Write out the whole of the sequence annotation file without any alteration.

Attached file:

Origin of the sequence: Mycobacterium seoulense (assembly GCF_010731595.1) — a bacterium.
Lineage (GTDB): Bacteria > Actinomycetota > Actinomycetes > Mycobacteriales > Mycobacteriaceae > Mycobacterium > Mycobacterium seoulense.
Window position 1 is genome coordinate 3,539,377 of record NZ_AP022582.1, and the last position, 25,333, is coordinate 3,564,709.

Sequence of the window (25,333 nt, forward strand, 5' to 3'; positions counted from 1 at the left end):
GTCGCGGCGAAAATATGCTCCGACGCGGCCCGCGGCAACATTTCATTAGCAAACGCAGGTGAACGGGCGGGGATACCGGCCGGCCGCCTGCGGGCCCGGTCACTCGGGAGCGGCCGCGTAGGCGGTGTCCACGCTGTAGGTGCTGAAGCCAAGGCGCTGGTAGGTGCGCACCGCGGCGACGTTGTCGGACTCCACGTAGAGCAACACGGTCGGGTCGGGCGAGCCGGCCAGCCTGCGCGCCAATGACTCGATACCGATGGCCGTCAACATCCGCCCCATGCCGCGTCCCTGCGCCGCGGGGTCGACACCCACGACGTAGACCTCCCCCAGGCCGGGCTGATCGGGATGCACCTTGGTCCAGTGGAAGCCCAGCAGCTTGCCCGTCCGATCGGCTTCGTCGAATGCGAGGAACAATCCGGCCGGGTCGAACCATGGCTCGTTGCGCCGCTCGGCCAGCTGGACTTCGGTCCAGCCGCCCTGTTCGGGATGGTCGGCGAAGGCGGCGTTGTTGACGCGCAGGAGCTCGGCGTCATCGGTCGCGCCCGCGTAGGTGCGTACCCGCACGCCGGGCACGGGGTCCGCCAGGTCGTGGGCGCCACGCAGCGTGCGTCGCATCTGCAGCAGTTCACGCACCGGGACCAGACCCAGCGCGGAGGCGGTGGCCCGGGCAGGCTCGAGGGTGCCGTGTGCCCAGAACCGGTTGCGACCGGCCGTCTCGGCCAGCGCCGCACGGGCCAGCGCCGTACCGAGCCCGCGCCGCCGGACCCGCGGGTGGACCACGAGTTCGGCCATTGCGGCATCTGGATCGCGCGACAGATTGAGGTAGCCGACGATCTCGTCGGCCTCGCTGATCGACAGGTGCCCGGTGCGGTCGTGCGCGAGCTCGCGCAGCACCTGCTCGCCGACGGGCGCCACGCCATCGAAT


Origin of the sequence: Mycobacterium seoulense (assembly GCF_010731595.1) — a bacterium.
Lineage (GTDB): Bacteria > Actinomycetota > Actinomycetes > Mycobacteriales > Mycobacteriaceae > Mycobacterium > Mycobacterium seoulense.
Window position 1 is genome coordinate 3,539,377 of record NZ_AP022582.1, and the last position, 25,333, is coordinate 3,564,709.

Sequence of the window (25,333 nt, forward strand, 5' to 3'; positions counted from 1 at the left end):
GTCGCGGCGAAAATATGCTCCGACGCGGCCCGCGGCAACATTTCATTAGCAAACGCAGGTGAACGGGCGGGGATACCGGCCGGCCGCCTGCGGGCCCGGTCACTCGGGAGCGGCCGCGTAGGCGGTGTCCACGCTGTAGGTGCTGAAGCCAAGGCGCTGGTAGGTGCGCACCGCGGCGACGTTGTCGGACTCCACGTAGAGCAACACGGTCGGGTCGGGCGAGCCGGCCAGCCTGCGCGCCAATGACTCGATACCGATGGCCGTCAACATCCGCCCCATGCCGCGTCCCTGCGCCGCGGGGTCGACACCCACGACGTAGACCTCCCCCAGGCCGGGCTGATCGGGATGCACCTTGGTCCAGTGGAAGCCCAGCAGCTTGCCCGTCCGATCGGCTTCGTCGAATGCGAGGAACAATCCGGCCGGGTCGAACCATGGCTCGTTGCGCCGCTCGGCCAGCTGGACTTCGGTCCAGCCGCCCTGTTCGGGATGGTCGGCGAAGGCGGCGTTGTTGACGCGCAGGAGCTCGGCGTCATCGGTCGCGCCCGCGTAGGTGCGTACCCGCACGCCGGGCACGGGGTCCGCCAGGTCGTGGGCGCCACGCAGCGTGCGTCGCATCTGCAGCAGTTCACGCACCGGGACCAGACCCAGCGCGGAGGCGGTGGCCCGGGCAGGCTCGAGGGTGCCGTGTGCCCAGAACCGGTTGCGACCGGCCGTCTCGGCCAGCGCCGCACGGGCCAGCGCCGTACCGAGCCCGCGCCGCCGGACCCGCGGGTGGACCACGAGTTCGGCCATTGCGGCATCTGGATCGCGCGACAGATTGAGGTAGCCGACGATCTCGTCGGCCTCGCTGATCGACAGGTGCCCGGTGCGGTCGTGCGCGAGCTCGCGCAGCACCTGCTCGCCGACGGGCGCCACGCCATCGAAT